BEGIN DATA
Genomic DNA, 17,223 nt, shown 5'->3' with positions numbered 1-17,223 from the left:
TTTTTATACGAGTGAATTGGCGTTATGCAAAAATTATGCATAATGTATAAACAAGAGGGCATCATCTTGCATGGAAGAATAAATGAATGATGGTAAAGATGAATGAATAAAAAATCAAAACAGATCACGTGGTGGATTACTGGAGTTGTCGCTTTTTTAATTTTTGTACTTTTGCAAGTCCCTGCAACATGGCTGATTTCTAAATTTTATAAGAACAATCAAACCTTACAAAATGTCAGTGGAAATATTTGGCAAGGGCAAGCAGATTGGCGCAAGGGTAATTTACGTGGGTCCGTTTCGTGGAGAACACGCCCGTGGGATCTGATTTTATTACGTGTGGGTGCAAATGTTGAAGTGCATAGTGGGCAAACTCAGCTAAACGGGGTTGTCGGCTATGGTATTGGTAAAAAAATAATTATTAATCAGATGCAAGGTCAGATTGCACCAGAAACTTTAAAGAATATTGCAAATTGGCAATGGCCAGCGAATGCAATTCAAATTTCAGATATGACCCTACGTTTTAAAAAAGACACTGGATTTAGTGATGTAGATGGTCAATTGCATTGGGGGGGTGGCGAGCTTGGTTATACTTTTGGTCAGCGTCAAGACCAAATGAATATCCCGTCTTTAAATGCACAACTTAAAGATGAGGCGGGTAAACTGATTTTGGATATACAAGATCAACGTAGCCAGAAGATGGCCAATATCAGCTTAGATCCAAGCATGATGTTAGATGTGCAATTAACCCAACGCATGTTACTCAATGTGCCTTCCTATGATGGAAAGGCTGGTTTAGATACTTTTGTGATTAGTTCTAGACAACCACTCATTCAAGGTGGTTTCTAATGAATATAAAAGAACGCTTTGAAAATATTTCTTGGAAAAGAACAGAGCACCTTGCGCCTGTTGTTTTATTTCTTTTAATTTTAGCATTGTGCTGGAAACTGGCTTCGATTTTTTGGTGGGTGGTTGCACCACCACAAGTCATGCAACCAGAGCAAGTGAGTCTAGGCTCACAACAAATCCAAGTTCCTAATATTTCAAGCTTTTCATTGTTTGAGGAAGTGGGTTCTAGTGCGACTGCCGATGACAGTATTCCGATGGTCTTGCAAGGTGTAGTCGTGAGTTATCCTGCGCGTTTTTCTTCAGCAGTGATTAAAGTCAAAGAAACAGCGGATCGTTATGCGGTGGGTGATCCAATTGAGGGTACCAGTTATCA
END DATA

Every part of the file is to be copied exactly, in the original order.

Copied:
Genomic DNA, 17,223 nt, shown 5'->3' with positions numbered 1-17,223 from the left:
TTTTTATACGAGTGAATTGGCGTTATGCAAAAATTATGCATAATGTATAAACAAGAGGGCATCATCTTGCATGGAAGAATAAATGAATGATGGTAAAGATGAATGAATAAAAAATCAAAACAGATCACGTGGTGGATTACTGGAGTTGTCGCTTTTTTAATTTTTGTACTTTTGCAAGTCCCTGCAACATGGCTGATTTCTAAATTTTATAAGAACAATCAAACCTTACAAAATGTCAGTGGAAATATTTGGCAAGGGCAAGCAGATTGGCGCAAGGGTAATTTACGTGGGTCCGTTTCGTGGAGAACACGCCCGTGGGATCTGATTTTATTACGTGTGGGTGCAAATGTTGAAGTGCATAGTGGGCAAACTCAGCTAAACGGGGTTGTCGGCTATGGTATTGGTAAAAAAATAATTATTAATCAGATGCAAGGTCAGATTGCACCAGAAACTTTAAAGAATATTGCAAATTGGCAATGGCCAGCGAATGCAATTCAAATTTCAGATATGACCCTACGTTTTAAAAAAGACACTGGATTTAGTGATGTAGATGGTCAATTGCATTGGGGGGGTGGCGAGCTTGGTTATACTTTTGGTCAGCGTCAAGACCAAATGAATATCCCGTCTTTAAATGCACAACTTAAAGATGAGGCGGGTAAACTGATTTTGGATATACAAGATCAACGTAGCCAGAAGATGGCCAATATCAGCTTAGATCCAAGCATGATGTTAGATGTGCAATTAACCCAACGCATGTTACTCAATGTGCCTTCCTATGATGGAAAGGCTGGTTTAGATACTTTTGTGATTAGTTCTAGACAACCACTCATTCAAGGTGGTTTCTAATGAATATAAAAGAACGCTTTGAAAATATTTCTTGGAAAAGAACAGAGCACCTTGCGCCTGTTGTTTTATTTCTTTTAATTTTAGCATTGTGCTGGAAACTGGCTTCGATTTTTTGGTGGGTGGTTGCACCACCACAAGTCATGCAACCAGAGCAAGTGAGTCTAGGCTCACAACAAATCCAAGTTCCTAATATTTCAAGCTTTTCATTGTTTGAGGAAGTGGGTTCTAGTGCGACTGCCGATGACAGTATTCCGATGGTCTTGCAAGGTGTAGTCGTGAGTTATCCTGCGCGTTTTTCTTCAGCAGTGATTAAAGTCAAAGAAACAGCGGATCGTTATGCGGTGGGTGATCCAATTGAGGGTACCAGTTATCA